The BTC taproot upgrade is here as the latest privacy-preserving upgrade for the bitcoin protocol, but what does it mean for the miners? Let’s find out more in our latest Bitcoin news today.
Miners have activated the BTC Taproot upgrade and locked in the requisite number of blocks to lock in the upgrade which obscured complicated transactions and lowers transaction fees. As it now stands, pre-Taproot, complex Bitcoin transactions add a lot of code to the ledger and are identifiable. This makes it easier to track the flow of money out of the blockchain and hike up the transaction fees. This is also not ideal for a privacy-focused payments network that is short on space.
Taproot combines complex transactions together with simple ones and makes it hard to identify the provenance of specific transactions while scrimping on the data. This also lowers transaction costs for complicated transactions. In order to implement this upgrade, 90% of the mined blocks in a two-week window have to contain a signal that they support the upgrade. As we saw today, the network hit a threshold and now Taproot will go live in November.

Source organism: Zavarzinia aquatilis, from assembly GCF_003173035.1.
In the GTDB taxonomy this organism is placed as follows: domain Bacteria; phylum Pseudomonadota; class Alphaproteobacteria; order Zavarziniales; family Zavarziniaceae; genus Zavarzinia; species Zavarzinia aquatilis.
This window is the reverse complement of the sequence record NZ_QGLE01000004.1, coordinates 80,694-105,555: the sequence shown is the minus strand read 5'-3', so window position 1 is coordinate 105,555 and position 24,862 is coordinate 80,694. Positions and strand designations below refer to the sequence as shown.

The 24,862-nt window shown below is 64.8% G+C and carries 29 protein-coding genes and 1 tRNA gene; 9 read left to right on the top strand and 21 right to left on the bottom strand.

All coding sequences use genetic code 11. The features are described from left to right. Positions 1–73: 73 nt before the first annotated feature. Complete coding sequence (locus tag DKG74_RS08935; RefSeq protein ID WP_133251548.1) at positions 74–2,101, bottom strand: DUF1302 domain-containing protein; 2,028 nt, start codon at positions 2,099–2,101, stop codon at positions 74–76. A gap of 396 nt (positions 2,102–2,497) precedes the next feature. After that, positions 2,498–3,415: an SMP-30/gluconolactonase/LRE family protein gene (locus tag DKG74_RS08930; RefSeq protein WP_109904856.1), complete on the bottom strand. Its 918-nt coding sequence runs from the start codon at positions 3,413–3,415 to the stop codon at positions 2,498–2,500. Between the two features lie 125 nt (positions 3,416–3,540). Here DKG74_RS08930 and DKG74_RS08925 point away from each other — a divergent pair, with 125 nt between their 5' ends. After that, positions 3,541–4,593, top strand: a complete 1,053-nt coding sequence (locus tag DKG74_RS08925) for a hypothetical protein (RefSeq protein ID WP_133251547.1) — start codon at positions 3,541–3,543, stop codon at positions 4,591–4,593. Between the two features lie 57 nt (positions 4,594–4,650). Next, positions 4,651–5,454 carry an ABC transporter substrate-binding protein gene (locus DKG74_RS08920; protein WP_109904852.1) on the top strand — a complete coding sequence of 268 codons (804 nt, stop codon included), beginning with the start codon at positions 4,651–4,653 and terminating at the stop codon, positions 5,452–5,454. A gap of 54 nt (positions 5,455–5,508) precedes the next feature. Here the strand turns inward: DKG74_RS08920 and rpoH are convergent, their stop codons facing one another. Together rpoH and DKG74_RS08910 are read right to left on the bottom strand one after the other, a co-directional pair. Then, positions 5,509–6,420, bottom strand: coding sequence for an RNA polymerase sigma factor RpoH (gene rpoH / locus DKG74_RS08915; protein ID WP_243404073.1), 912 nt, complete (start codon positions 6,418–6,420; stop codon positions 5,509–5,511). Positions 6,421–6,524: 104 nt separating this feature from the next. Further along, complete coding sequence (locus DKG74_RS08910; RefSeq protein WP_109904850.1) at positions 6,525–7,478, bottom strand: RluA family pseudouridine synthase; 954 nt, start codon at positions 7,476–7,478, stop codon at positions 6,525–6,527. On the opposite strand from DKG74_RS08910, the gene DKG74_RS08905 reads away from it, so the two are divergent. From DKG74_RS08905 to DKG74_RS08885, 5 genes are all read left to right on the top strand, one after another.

The BTC Taproot upgrade was proposed in 2018 by Bitcoin Core developer Gregory Maxwell who is considered to be one of the main upgrades to the blockchain in the past few years. The last major upgrade was the Segregated Witness upgrade in 2017 which eventually removed transaction data to allow blocks to handle more transactions.
As reported recently, Several Bitcoin developers have already left review comments on the Taproot upgrade and showed their enthusiasm about the new change. A key part of the proposal is Schorr, a cryptographic signature scheme for proving ownership of coins.By using Schorr, the Taproot upgrade adds smart contract capabilities to Bitcoin which would strengthen privacy. For instance, the transactions which are open and the close payment channels on the lighting network allow speedier transfers on small amounts and would not look much different from normal transactions.
Core devs said that the Taproot software update for BTC will improve privacy but according to Snowden, it doesn’t fix the biggest privacy problem of the cryptocurrency. Edward Snowden was a former National Security Agency contractor that exposed a secret surveillance program of American citizens and as one of the foremost private advocates in the world, he thinks that BTC isn’t private enough and that the upcoming software update will likely make it worse.
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